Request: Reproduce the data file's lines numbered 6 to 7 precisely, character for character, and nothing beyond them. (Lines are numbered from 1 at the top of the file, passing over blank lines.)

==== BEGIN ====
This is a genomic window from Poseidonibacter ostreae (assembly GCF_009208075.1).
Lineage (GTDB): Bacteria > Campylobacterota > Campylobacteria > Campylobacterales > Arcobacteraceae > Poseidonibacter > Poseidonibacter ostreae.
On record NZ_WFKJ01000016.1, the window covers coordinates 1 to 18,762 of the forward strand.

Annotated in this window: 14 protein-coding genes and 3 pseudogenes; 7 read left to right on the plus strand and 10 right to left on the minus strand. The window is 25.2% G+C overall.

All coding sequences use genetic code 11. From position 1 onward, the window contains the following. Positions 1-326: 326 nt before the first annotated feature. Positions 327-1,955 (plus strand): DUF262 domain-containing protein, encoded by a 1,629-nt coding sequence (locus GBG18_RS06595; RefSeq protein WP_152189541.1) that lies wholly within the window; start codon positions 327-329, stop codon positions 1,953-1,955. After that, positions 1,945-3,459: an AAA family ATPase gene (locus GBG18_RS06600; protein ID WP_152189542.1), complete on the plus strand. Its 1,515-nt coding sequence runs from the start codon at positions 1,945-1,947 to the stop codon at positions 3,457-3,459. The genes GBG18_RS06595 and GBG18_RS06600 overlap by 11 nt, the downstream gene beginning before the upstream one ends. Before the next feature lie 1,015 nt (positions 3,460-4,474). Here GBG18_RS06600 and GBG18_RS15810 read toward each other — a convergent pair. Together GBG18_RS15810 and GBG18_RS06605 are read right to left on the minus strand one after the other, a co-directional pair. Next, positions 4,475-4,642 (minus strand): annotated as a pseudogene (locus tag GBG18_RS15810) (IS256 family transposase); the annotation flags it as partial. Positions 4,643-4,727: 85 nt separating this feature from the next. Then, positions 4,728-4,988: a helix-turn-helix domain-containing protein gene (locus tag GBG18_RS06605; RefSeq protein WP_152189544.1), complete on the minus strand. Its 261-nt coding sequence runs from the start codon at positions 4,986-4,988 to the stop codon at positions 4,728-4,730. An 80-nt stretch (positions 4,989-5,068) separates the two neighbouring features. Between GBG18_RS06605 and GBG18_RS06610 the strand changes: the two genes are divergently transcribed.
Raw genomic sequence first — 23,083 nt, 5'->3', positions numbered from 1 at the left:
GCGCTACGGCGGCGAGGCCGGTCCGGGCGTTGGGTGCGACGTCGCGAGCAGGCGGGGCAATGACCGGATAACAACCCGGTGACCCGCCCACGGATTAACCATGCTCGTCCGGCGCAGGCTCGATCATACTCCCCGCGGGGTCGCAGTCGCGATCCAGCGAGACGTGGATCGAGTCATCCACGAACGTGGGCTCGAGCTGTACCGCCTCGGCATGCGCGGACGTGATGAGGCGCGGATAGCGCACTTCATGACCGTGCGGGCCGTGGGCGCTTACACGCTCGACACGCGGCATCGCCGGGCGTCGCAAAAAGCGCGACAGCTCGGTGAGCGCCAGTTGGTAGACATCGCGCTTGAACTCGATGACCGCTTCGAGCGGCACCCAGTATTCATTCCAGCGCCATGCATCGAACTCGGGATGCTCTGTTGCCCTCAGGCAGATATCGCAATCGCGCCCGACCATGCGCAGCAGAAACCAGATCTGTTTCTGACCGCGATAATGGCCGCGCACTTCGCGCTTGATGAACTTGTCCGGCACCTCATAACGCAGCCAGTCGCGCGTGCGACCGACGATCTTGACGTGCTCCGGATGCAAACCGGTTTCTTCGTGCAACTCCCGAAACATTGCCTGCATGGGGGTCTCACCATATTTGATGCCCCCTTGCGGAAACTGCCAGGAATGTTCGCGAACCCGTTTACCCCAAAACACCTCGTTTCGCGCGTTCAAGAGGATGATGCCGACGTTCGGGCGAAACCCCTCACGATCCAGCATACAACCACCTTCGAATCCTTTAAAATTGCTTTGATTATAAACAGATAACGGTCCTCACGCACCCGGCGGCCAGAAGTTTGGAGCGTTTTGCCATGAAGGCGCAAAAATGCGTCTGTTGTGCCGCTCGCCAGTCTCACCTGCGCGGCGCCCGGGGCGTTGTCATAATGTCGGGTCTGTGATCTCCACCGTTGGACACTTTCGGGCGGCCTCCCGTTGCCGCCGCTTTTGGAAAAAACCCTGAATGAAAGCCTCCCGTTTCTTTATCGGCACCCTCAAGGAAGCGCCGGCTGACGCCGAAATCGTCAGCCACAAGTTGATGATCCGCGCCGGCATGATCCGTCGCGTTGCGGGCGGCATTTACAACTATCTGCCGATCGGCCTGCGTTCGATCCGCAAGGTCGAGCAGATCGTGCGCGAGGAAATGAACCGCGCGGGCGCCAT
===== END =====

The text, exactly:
Raw genomic sequence first — 23,083 nt, 5'->3', positions numbered from 1 at the left:
GCGCTACGGCGGCGAGGCCGGTCCGGGCGTTGGGTGCGACGTCGCGAGCAGGCGGGGCAATGACCGGATAACAACCCGGTGACCCGCCCACGGATTAACCATGCTCGTCCGGCGCAGGCTCGATCATACTCCCCGCGGGGTCGCAGTCGCGATCCAGCGAGACGTGGATCGAGTCATCCACGAACGTGGGCTCGAGCTGTACCGCCTCGGCATGCGCGGACGTGATGAGGCGCGGATAGCGCACTTCATGACCGTGCGGGCCGTGGGCGCTTACACGCTCGACACGCGGCATCGCCGGGCGTCGCAAAAAGCGCGACAGCTCGGTGAGCGCCAGTTGGTAGACATCGCGCTTGAACTCGATGACCGCTTCGAGCGGCACCCAGTATTCATTCCAGCGCCATGCATCGAACTCGGGATGCTCTGTTGCCCTCAGGCAGATATCGCAATCGCGCCCGACCATGCGCAGCAGAAACCAGATCTGTTTCTGACCGCGATAATGGCCGCGCACTTCGCGCTTGATGAACTTGTCCGGCACCTCATAACGCAGCCAGTCGCGCGTGCGACCGACGATCTTGACGTGCTCCGGATGCAAACCGGTTTCTTCGTGCAACTCCCGAAACATTGCCTGCATGGGGGTCTCACCATATTTGATGCCCCCTTGCGGAAACTGCCAGGAATGTTCGCGAACCCGTTTACCCCAAAACACCTCGTTTCGCGCGTTCAAGAGGATGATGCCGACGTTCGGGCGAAACCCCTCACGATCCAGCATACAACCACCTTCGAATCCTTTAAAATTGCTTTGATTATAAACAGATAACGGTCCTCACGCACCCGGCGGCCAGAAGTTTGGAGCGTTTTGCCATGAAGGCGCAAAAATGCGTCTGTTGTGCCGCTCGCCAGTCTCACCTGCGCGGCGCCCGGGGCGTTGTCATAATGTCGGGTCTGTGATCTCCACCGTTGGACACTTTCGGGCGGCCTCCCGTTGCCGCCGCTTTTGGAAAAAACCCTGAATGAAAGCCTCCCGTTTCTTTATCGGCACCCTCAAGGAAGCGCCGGCTGACGCCGAAATCGTCAGCCACAAGTTGATGATCCGCGCCGGCATGATCCGTCGCGTTGCGGGCGGCATTTACAACTATCTGCCGATCGGCCTGCGTTCGATCCGCAAGGTCGAGCAGATCGTGCGCGAGGAAATGAACCGCGCGGGCGCCAT